Tag Archives: Fairbanks

March-April Issue

March-April 2020 Cover 600The March-April, 2020 issue of Alaskan History Magazine features a wide range of Alaskan history, from some of the first photographs and the earliest settlers at Valdez to an adventuresome lady musher who blazed trails where today’s Alaska Highway crosses the northern landscape. 

Eadweard Muybridge was a man as strange as his oddly-spelled name, but his photographs of southeastern Alaska and Sitka for the Department of the Army provide a fascinating look at the area barely six months after the transferral ceremony of the land purchased from Russia by the U.S. government. The second article explores the contentious disagreement over the geographic boundaries between the southeastern part of the territory of Alaska and the province of British Columbia, whose foreign affairs were still under British authority. 

Wikipedia Bear

U.S. Revenue Cutter Bear

Dr. Gary Stein shares letters penned in 1894 by physician James Taylor White, who wrote them to his mother while serving as surgeon aboard the U.S. Revenue Cutter Bear, under Captain Michael A. Healy. Dr. White described the journey, the land, and the people, and shared his personal opinions about what he saw on his Arctic travels. 

Dr. Thomas Eley writes of the adventurous Luther Sage “Yellowstone” Kelly, an Indian scout from the Old West whose wide travels in Alaska helped write our state’s history. The founding and settling of the gold rush town of Valdez, and the 1,000 mile sled dog journey of Taku Lodge owner Mary Joyce, from Juneau to Fairbanks in the winter of 1936, round out this issue! 


Back Issues pageYou can subscribe to Alaskan History Magazine via PayPal at this link, or order a single issue for yourself or a friend; or order any back issues you may be missing at this page.

Single back issues of Alaskan History Magazine, which carries no advertising in its 48 page 8.5” x 11” full-color format, are available for $10.00 each postpaid (U.S. only). Descriptions are on this page, select the issue or issues you’d like to order and payment can be made via PayPal or with any credit card – but please indicate which back issue(s) you are ordering.

 

The 1915 Tanana Chiefs Conference

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Group portrait at the first Tanana Chiefs Conference, 1915. Seated front, L to R: Chief Alexander of Tolovana, Chief Thomas of Nenana, Chief Evan of Koschakat, Chief Alexander William of Tanana. Standing at rear, L to R: Chief William of Tanana, Paul Williams of Tanana, and Chief Charlie of Minto. [Albert Johnson Photograph Collection, University of Alaska Fairbanks.]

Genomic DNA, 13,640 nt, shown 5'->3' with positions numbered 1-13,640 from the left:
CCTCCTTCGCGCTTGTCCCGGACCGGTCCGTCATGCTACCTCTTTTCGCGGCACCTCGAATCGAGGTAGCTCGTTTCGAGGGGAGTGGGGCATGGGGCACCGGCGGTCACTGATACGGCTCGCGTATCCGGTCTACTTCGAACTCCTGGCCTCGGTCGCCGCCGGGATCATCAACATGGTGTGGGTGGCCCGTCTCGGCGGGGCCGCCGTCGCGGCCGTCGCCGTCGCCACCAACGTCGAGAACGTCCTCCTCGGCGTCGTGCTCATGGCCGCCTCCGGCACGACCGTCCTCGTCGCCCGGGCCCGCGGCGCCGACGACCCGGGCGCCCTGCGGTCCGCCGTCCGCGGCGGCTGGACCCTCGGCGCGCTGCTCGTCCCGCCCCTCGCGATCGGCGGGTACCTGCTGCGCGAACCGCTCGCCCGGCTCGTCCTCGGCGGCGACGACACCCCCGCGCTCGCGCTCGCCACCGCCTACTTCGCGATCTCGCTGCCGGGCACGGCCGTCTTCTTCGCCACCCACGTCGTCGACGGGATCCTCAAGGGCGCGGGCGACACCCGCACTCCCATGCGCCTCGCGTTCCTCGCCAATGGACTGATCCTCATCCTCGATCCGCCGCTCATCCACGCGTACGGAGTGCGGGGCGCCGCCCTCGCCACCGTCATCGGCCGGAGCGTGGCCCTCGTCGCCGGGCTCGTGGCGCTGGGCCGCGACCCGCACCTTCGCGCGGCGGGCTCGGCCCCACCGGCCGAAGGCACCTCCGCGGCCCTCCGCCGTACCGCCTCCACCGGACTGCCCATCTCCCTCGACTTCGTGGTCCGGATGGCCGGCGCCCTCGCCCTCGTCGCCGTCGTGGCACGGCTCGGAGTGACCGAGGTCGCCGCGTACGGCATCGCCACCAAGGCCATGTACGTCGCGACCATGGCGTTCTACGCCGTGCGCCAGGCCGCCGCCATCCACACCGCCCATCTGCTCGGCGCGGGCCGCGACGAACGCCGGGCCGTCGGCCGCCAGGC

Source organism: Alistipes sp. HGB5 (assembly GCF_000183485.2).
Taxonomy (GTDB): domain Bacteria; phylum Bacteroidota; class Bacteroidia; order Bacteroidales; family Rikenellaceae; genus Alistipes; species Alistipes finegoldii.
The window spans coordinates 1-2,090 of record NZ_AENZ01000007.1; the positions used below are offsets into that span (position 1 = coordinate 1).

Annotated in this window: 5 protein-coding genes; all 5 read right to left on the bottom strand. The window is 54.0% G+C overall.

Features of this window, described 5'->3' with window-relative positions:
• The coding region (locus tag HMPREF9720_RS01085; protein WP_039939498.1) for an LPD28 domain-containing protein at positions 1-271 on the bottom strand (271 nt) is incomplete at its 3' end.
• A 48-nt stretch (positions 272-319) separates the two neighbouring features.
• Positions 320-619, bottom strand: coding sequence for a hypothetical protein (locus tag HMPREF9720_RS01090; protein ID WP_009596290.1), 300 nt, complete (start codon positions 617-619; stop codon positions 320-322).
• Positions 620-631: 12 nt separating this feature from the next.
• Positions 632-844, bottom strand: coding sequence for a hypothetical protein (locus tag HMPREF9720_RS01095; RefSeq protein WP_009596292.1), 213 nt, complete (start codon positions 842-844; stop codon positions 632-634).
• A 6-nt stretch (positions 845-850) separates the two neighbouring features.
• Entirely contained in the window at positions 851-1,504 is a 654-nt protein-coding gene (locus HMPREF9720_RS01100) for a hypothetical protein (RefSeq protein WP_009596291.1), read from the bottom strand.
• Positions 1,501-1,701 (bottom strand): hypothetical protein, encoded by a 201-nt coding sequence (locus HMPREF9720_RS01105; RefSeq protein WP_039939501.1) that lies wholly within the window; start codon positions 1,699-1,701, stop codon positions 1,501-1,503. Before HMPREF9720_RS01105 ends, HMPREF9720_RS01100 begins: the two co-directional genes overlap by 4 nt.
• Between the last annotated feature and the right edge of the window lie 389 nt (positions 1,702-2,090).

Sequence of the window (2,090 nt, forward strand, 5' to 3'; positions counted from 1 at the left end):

The Jan-Feb issue of Alaskan History Magazine includes an article about the 1915 Tanana Chiefs Conference, which brought together Native Athabascan leaders from the Tanana River villages of Crossjacket, Chena, Minto, Nenana, Salchaket, Tanana/Ft. Gibbon, and Tolovana to meet with government officials to discuss the many changes happening in the Territory of Alaska at that time.

Taking place July 5 and 6, 1915, the government officials at the Council included Judge James Wickersham, Thomas Riggs of the Alaska Engineering Commission, C. W. Richie and H. J. Atwell of the U. S. Land Office, and the Reverend Guy Madara from the Episcopal Church. Also present were interpreter Paul Williams of Ft. Gibbon and G. F. Cramer, Special Disbursing Agent of the Alaskan Engineering Commission.

Tanana Chiefs book 420In March, 2018, the University of Alaska Press published The Tanana Chiefs: Native Rights and Western Law, edited by UAF Emeritus Professor William Schneider, noting about the meeting, “It was one of the first times that Native voices were part of the official record. They sought education and medical assistance, and they wanted to know what they could expect from the federal government. They hoped for a balance between preserving their way of life with seeking new opportunities under the law.”

Tanana Chiefs Full group 420Schneider explains further in his Introduction: “For Native leaders and students of Native history, the record of this meeting is a baseline for measuring progress in areas such as governmental relations, recognition of legal rights, land claims, health care, social services, and education. The meeting is also important because it demonstrated the leadership of the Native chiefs, who stated their concerns and expressed their desire to work with the federal government, even though they couldn’t agree with all that was asked of them.”

Tanana Chiefs Transcript 420The transcript of the meeting is at the Alaska State Library [ASL-MS-0107-38-001], and it is a compelling read for anyone interested in Alaskan history, clearly showing the simple clarity and intelligence of the Indian words, and the paternalistic assurances of the white men present.

Resources

• The Tanana Chiefs: Native Rights and Western Law, William Schneider, UA Press, 2018